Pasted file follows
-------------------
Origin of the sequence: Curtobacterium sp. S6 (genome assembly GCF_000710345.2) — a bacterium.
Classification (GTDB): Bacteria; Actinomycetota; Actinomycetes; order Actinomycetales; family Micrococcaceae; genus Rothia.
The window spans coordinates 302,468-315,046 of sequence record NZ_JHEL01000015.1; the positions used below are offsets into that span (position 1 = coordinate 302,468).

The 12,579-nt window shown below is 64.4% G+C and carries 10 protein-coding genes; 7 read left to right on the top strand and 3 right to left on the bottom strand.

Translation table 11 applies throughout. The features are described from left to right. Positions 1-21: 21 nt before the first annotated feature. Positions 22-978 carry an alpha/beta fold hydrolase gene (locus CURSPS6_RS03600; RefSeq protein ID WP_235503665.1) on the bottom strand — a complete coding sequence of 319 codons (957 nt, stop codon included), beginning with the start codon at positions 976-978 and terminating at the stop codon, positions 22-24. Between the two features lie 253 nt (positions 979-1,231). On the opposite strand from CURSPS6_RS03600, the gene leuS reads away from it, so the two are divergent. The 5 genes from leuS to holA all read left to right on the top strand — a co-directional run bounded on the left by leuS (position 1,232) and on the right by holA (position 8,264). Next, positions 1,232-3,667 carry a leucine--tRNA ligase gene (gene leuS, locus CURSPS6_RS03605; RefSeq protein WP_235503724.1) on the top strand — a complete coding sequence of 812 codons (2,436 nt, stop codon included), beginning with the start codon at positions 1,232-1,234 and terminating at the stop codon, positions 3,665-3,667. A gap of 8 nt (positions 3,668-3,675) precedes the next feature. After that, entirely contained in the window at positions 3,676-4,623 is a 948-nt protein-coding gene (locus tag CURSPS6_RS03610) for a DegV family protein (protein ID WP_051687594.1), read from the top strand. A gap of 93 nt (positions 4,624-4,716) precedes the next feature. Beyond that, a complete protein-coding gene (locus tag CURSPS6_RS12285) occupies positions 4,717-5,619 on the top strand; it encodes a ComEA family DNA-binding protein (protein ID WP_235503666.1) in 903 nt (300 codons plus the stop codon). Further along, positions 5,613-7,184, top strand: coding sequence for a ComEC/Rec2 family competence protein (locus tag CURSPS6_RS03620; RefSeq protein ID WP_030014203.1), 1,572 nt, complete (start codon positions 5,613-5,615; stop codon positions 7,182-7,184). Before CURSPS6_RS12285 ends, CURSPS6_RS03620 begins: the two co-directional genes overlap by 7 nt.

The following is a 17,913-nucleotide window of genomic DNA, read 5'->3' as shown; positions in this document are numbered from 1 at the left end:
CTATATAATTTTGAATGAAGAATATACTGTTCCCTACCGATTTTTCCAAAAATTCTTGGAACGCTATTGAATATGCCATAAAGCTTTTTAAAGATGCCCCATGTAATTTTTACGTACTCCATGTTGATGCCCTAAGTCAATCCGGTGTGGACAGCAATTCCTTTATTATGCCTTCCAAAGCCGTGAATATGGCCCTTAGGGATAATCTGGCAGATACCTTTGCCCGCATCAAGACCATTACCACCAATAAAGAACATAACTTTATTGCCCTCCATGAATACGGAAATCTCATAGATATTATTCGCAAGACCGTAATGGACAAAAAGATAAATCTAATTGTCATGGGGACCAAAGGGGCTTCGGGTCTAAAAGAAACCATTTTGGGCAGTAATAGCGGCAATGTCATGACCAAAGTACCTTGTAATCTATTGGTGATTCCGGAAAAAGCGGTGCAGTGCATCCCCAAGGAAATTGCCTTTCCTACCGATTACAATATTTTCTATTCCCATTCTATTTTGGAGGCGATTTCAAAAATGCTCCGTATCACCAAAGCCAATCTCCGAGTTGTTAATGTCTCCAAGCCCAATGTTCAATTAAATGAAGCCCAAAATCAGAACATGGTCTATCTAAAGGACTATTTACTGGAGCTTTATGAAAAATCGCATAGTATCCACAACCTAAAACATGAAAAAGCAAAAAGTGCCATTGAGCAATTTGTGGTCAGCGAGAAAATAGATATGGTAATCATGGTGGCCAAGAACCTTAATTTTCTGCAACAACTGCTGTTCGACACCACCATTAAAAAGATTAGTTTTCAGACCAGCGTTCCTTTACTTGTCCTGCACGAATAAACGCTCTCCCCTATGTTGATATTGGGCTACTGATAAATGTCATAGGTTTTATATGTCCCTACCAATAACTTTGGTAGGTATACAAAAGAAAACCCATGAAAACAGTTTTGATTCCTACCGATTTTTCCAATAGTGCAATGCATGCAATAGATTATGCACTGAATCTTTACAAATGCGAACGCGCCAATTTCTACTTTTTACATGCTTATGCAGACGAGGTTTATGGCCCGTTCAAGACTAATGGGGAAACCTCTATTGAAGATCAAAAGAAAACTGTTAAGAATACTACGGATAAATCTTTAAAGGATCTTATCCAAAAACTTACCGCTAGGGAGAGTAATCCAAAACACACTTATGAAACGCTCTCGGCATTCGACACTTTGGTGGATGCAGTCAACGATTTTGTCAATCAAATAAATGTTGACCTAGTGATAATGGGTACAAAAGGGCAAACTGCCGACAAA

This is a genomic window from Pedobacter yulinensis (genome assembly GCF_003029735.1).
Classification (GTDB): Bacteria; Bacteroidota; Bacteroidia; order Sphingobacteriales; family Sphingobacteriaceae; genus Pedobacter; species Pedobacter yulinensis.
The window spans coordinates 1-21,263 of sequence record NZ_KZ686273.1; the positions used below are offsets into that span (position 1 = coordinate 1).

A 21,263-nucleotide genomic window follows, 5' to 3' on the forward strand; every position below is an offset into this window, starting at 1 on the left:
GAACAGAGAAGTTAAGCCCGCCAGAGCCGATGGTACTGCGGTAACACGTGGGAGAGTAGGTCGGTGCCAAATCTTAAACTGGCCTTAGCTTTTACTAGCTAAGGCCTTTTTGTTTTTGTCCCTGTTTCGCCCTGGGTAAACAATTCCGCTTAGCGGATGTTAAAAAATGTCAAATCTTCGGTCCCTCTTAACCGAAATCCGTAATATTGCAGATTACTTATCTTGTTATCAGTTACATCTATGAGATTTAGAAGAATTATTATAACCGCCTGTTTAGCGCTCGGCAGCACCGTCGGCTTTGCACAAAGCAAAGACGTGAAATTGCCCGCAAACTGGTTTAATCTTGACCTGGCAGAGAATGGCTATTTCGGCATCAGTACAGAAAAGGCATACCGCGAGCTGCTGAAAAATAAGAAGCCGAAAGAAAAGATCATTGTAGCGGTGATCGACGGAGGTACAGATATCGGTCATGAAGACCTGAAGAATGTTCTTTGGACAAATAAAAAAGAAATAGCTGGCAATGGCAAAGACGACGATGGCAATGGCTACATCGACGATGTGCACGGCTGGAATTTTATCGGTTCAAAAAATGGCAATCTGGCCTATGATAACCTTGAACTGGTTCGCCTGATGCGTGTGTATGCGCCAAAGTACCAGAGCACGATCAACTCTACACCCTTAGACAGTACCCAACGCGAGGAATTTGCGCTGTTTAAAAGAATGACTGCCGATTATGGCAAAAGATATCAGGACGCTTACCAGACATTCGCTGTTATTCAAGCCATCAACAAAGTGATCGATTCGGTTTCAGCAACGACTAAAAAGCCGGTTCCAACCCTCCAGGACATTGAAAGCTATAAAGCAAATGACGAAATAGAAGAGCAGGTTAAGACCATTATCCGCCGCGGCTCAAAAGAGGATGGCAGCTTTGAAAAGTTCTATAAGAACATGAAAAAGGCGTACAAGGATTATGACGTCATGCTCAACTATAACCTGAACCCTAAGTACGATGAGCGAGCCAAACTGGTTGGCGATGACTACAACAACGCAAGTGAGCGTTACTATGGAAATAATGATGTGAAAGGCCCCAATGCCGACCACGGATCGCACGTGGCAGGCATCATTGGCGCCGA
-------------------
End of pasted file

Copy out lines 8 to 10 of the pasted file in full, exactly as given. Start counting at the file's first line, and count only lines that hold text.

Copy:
This is a genomic window from Pedobacter yulinensis (genome assembly GCF_003029735.1).
Classification (GTDB): Bacteria; Bacteroidota; Bacteroidia; order Sphingobacteriales; family Sphingobacteriaceae; genus Pedobacter; species Pedobacter yulinensis.
The window spans coordinates 1-21,263 of sequence record NZ_KZ686273.1; the positions used below are offsets into that span (position 1 = coordinate 1).